By Ria Bhagat
In November-December 2017 I was sponsored by the Australian Government Department of Foreign Affairs and Trade to complete a three-week internship in Yangon, Myanmar through the New Columbo Program. As an undergraduate university student my work with an NGO at East Yangon University was not eligible for a business visa. Therein lay the challenge: how could I see the most of Myanmar while tied to the city of Yangon for three weeks?
On a 28-day tourist visa, one can hardly even scratch the surface of this complex country – and that’s without being tethered to Yangon for business days. Myanmar is home to more than 100 ethnic groups. Almost two thousand kilometres of land stretch from Arunachal Pradesh to the Bay of Bengal; including glaciers, coral reefs coastal wetlands and more. Do not make the mistake of looking for signs of Delhi in Yangon, or fall into the trap of comparing Ngapali Beach to Ko Samui. Though influenced by the cultures of the countries surrounding it, Myanmar is worth exploring because of its uniqueness, not its familiarity.
Yangon is a city full of life: enchanting, often perplexing and a worthy introduction to the country. In between aging colonial buildings are hints of a more vibrant reality: night markets with fresh river fish still squirming on ice, women and men in longyi of every colour of the rainbow and a skyline lit up by numerous gold pagodas.
In a city of over seven million, you can feel like you belong in a matter of days. This is especially the case if you make the effort to do so. Myanmar language is not broadly spoken outside of the country but smiles are easy to come by – as is curiosity. While you drink in your new surroundings, locals can spy you from afar. Whether a business colleague or a busy street side tea shop, foreigners are peppered with questions. The best way to respond? Tweya da wan ta bad de. ‘Pleased to meet you,’ and add a few questions of your own. When Myanmar citizens travel, it is not uncommon to hear people admit they know nothing about the country. A little effort goes a long way for foreigners to show their interest in Myanmar culture.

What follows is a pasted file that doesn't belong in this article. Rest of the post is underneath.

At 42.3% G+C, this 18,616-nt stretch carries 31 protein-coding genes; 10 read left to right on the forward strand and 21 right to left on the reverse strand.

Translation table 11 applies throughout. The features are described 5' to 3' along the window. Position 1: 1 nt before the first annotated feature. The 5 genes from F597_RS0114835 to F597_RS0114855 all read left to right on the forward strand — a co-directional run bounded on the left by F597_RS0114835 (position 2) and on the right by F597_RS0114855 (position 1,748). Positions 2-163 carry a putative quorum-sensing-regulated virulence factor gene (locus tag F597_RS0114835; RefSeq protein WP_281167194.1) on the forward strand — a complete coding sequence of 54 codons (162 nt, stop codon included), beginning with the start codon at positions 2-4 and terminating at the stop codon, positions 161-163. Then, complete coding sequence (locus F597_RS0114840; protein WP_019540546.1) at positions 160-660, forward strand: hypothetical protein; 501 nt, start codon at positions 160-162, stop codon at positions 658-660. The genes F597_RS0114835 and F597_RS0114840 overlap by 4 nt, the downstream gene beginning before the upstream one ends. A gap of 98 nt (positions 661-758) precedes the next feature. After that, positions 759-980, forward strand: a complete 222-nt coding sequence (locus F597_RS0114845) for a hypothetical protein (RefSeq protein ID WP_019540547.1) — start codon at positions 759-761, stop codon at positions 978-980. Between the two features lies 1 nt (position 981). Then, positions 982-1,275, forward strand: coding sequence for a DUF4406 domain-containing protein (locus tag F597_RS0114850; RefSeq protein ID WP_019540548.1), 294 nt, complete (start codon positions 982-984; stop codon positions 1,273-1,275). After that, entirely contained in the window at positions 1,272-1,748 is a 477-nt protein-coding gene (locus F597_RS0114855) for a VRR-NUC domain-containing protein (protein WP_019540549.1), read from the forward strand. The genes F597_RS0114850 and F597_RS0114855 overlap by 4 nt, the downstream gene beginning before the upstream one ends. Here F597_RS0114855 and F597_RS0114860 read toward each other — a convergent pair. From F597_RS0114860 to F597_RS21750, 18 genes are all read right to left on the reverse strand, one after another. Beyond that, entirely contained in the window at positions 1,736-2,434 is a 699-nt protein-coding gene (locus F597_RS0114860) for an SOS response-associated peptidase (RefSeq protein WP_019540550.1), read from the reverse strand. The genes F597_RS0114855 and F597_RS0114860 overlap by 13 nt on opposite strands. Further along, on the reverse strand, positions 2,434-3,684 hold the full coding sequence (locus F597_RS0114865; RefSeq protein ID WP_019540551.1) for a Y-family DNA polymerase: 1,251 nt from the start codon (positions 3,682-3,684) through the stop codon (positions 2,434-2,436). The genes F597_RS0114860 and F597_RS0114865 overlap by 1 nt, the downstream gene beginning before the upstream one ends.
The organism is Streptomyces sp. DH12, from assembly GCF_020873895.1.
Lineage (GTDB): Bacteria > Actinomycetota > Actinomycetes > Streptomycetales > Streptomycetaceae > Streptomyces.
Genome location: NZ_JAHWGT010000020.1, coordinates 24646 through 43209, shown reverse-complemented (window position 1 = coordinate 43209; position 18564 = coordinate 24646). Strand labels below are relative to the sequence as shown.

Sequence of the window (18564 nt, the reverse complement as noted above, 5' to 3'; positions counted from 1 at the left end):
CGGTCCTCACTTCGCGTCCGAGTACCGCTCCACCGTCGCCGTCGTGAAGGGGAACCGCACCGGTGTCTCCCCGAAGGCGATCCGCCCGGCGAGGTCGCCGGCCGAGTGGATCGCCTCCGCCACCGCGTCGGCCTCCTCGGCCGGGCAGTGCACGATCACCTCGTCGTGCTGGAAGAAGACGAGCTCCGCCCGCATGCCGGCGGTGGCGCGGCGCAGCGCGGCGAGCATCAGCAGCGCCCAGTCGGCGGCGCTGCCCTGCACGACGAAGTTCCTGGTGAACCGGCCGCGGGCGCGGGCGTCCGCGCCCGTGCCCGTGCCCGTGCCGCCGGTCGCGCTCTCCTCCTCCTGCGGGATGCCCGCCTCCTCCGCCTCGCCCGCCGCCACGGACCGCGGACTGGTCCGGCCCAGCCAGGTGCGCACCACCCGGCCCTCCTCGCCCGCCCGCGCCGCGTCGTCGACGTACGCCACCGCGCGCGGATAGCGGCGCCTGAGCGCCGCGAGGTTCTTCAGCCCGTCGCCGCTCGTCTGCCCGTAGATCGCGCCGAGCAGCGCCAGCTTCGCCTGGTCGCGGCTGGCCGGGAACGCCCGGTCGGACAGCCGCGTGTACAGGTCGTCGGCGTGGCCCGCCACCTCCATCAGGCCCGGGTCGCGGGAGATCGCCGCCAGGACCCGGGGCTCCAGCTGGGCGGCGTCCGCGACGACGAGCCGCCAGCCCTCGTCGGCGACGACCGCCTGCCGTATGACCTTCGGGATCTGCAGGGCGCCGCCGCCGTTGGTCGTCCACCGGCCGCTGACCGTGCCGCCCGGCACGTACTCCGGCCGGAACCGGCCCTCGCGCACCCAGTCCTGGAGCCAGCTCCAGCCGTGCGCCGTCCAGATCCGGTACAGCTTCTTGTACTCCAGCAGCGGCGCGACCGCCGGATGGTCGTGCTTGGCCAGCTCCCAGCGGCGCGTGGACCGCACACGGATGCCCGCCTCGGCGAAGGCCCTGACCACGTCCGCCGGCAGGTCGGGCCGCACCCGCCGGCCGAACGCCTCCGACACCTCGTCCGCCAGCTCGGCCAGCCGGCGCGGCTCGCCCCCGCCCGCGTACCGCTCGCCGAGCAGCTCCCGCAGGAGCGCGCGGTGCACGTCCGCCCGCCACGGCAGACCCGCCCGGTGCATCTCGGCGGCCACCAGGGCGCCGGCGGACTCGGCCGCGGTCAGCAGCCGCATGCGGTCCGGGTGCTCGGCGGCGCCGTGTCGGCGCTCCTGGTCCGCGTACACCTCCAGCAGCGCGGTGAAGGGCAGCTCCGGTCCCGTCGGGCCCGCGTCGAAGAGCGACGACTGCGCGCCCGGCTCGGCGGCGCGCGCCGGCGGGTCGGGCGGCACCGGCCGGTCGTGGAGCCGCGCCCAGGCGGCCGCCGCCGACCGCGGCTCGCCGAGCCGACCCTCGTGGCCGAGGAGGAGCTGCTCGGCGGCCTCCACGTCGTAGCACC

At East Yangon University, as with the majority of Myanmar, students dress in longyi every day. Girls often wear matching tailored tops (ingyi), and the traditional acheik water wave pattern competes alongside more contemporary designs featuring the likes of Hello Kitty and emojis. Individuality is permitted and even celebrated on social media; but the attire still lends a sense of uniformity to both the classroom and broader community.
Dressing and speaking like a local – even if in somewhat fragmented ‘Myanglish’ – provides a cloak for exploring. Perhaps only true locals will look forward to the unmistakable condensed-milk taste of Myanmar milk tea in the morning, but an aromatic bowl of mohinga is a breakfast to be savoured. The unofficial national dish of Myanmar is best enjoyed roadside, at a plastic chair and table, watching city life go by. Other staple dishes include Shan noodles and salads seasoned with fish sauce, lime juice and crunchy fried onions.
The best part of spending multiple weeks in a city is the opportunity to savour it. Directions are easy to remember; particularly in Yangon where streets are numbered. Restaurants can be visited 2 or 3 times. What was once unfamiliar becomes speckled with ‘favourite’ spots – the iconic Bogyok Market and its in-house seamstresses and artists; Maha Bandula Park with its perfect view of Sule Pagoda. Despite leaving the city at every opportunity provided – once even to dart across the river to a fishing village called Dala – Yangon was a wonderful welcome home.